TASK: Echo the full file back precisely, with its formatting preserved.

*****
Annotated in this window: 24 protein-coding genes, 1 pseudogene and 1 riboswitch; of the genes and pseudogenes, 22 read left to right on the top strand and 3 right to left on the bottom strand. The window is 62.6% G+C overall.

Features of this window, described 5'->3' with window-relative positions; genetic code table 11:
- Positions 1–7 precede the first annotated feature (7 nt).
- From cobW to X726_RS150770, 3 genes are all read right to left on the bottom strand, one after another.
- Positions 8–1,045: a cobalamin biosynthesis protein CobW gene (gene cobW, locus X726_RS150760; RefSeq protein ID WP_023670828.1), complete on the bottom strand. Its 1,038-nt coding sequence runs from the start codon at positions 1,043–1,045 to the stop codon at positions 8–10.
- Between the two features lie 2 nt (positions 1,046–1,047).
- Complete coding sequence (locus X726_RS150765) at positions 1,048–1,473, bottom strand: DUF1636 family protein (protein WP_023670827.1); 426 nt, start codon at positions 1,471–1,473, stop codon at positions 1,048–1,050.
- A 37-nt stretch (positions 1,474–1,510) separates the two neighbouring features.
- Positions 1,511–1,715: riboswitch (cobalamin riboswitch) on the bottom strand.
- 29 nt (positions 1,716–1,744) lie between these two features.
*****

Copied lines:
Annotated in this window: 24 protein-coding genes, 1 pseudogene and 1 riboswitch; of the genes and pseudogenes, 22 read left to right on the top strand and 3 right to left on the bottom strand. The window is 62.6% G+C overall.

Features of this window, described 5'->3' with window-relative positions; genetic code table 11:
- Positions 1–7 precede the first annotated feature (7 nt).
- From cobW to X726_RS150770, 3 genes are all read right to left on the bottom strand, one after another.
- Positions 8–1,045: a cobalamin biosynthesis protein CobW gene (gene cobW, locus X726_RS150760; RefSeq protein ID WP_023670828.1), complete on the bottom strand. Its 1,038-nt coding sequence runs from the start codon at positions 1,043–1,045 to the stop codon at positions 8–10.
- Between the two features lie 2 nt (positions 1,046–1,047).
- Complete coding sequence (locus X726_RS150765) at positions 1,048–1,473, bottom strand: DUF1636 family protein (protein WP_023670827.1); 426 nt, start codon at positions 1,471–1,473, stop codon at positions 1,048–1,050.
- A 37-nt stretch (positions 1,474–1,510) separates the two neighbouring features.
- Positions 1,511–1,715: riboswitch (cobalamin riboswitch) on the bottom strand.
- 29 nt (positions 1,716–1,744) lie between these two features.